What is the difference between FDA-listed, 510(k) exempt, cleared and approved medical devices?
FDA-listed medical devices: A medical device is FDA-listed if the firm that manufactures or distributes the medical device has successfully completed an online listing for the device through the FDA Unified Registration and Listing System (FURLS). (While manufacturers are the entities that typically list medical devices, they are not the only entities responsible for doing so.)
510(k) exempt medical devices: Medical devices that do not require FDA review before the devices are marketed are considered "510(k) exempt." These medical devices are mostly low-risk, Class I devices and some Class II devices that have been determined not to require a 510(k) (named for a section in the Food, Drug, and Cosmetic Act) to provide a reasonable assurance of safety and effectiveness.
These devices are exempt from complying with premarket notification requirements subject to the limitations on exemptions; however, they are not exempt from certain general controls. For example, 510(k) exempt devices must
- be suitable for their intended use
- be adequately packaged and properly labeled
- have establishment registration and device listing forms on file with FDA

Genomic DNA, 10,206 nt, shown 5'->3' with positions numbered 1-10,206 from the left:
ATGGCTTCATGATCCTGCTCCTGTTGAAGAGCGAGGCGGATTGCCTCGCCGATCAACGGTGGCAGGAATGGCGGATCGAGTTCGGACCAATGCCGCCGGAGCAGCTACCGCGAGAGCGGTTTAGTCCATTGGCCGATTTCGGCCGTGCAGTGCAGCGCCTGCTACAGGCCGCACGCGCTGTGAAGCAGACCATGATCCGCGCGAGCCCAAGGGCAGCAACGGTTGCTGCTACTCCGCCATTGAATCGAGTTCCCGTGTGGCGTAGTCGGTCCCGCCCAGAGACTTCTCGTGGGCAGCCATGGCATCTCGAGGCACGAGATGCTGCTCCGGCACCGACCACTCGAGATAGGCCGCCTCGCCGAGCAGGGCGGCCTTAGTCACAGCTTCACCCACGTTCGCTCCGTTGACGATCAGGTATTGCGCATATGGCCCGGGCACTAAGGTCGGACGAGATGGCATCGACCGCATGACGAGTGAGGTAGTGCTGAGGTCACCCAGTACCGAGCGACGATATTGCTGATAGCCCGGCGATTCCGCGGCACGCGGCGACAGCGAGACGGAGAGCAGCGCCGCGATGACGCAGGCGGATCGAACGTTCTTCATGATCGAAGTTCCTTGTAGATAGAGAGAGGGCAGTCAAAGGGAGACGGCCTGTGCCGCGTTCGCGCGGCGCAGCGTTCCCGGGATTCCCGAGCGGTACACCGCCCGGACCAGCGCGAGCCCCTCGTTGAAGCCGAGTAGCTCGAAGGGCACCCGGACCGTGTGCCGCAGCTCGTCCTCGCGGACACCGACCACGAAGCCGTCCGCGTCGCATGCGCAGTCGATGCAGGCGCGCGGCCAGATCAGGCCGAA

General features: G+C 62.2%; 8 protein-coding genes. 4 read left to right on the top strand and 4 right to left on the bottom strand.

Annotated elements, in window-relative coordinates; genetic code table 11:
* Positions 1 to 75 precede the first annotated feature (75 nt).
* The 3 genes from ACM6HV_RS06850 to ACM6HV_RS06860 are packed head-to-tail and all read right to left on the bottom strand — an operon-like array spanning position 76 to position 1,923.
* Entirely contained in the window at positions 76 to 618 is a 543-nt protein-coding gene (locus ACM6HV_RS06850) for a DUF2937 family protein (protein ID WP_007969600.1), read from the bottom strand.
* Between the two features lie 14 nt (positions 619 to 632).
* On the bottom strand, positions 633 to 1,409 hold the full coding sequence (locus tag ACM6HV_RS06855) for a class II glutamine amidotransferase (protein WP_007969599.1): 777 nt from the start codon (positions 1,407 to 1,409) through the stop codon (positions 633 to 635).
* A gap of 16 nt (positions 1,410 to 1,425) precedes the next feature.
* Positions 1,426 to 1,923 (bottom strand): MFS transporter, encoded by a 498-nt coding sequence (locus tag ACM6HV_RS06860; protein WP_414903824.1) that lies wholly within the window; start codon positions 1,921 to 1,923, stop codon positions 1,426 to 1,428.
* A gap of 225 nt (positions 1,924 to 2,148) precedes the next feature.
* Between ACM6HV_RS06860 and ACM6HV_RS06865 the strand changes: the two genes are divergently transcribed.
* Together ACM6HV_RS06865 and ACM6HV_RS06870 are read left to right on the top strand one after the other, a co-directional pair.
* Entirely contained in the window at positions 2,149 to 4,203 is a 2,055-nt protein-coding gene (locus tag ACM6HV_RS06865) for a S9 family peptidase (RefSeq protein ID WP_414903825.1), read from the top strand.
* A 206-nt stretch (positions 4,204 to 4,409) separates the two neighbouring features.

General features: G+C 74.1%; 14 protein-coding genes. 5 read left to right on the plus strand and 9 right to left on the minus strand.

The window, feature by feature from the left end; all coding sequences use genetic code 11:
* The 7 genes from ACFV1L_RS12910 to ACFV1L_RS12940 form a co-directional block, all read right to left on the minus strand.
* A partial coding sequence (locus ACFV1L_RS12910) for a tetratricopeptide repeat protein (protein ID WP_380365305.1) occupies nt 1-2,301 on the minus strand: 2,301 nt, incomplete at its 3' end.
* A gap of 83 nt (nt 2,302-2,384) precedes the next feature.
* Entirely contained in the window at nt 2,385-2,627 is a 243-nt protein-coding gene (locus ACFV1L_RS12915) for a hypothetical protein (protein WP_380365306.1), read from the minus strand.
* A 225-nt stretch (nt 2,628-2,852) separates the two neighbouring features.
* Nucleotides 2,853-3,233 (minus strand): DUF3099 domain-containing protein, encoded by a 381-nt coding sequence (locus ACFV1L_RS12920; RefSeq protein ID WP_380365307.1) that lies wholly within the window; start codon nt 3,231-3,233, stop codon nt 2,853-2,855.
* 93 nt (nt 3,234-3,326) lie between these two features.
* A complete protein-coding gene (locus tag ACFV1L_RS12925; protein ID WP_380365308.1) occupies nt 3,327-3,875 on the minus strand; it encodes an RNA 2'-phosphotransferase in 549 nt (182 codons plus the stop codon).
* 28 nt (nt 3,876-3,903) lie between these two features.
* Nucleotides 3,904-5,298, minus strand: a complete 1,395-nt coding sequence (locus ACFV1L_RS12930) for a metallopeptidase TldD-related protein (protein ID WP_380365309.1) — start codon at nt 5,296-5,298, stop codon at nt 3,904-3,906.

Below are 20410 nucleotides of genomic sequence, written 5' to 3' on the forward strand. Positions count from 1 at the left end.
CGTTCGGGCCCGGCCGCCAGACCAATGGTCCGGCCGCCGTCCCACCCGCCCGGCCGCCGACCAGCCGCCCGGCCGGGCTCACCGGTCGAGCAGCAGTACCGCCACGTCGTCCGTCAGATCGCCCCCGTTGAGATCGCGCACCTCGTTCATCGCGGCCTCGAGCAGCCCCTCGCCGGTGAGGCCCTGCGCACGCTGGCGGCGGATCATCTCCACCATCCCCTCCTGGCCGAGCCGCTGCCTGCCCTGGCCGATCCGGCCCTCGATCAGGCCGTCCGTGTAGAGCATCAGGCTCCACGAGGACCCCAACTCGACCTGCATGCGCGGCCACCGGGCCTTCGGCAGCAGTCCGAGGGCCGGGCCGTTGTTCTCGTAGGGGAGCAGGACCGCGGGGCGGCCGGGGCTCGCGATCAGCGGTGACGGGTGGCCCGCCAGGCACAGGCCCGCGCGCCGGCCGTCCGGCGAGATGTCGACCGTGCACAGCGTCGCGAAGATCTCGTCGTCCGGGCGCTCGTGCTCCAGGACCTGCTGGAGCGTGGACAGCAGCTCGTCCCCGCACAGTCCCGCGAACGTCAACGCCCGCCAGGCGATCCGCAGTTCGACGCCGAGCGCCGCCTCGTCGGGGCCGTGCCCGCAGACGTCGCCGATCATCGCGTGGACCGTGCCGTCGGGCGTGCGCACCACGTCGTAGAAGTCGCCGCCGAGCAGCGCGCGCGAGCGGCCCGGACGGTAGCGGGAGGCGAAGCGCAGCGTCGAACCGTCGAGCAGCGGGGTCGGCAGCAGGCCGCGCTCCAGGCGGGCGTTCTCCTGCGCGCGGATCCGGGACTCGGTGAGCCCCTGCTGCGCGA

- be manufactured under a quality system (with the exception of a small number of class I devices that are subject only to complaint files and general recordkeeping requirements)
Cleared medical devices: These medical devices are ones that FDA has determined to be substantially equivalent to another legally marketed device. A premarket notification, referred to as a 510(k), must be submitted to FDA for clearance. A 510(k) is most often submitted by the medical device manufacturer.
Approved medical devices: Approved medical devices are those devices for which FDA has approved a premarket approval (PMA) application prior to marketing. This approval process is generally reserved for high-risk medical devices and involves a more rigorous premarket review than the 510(k) pathway.
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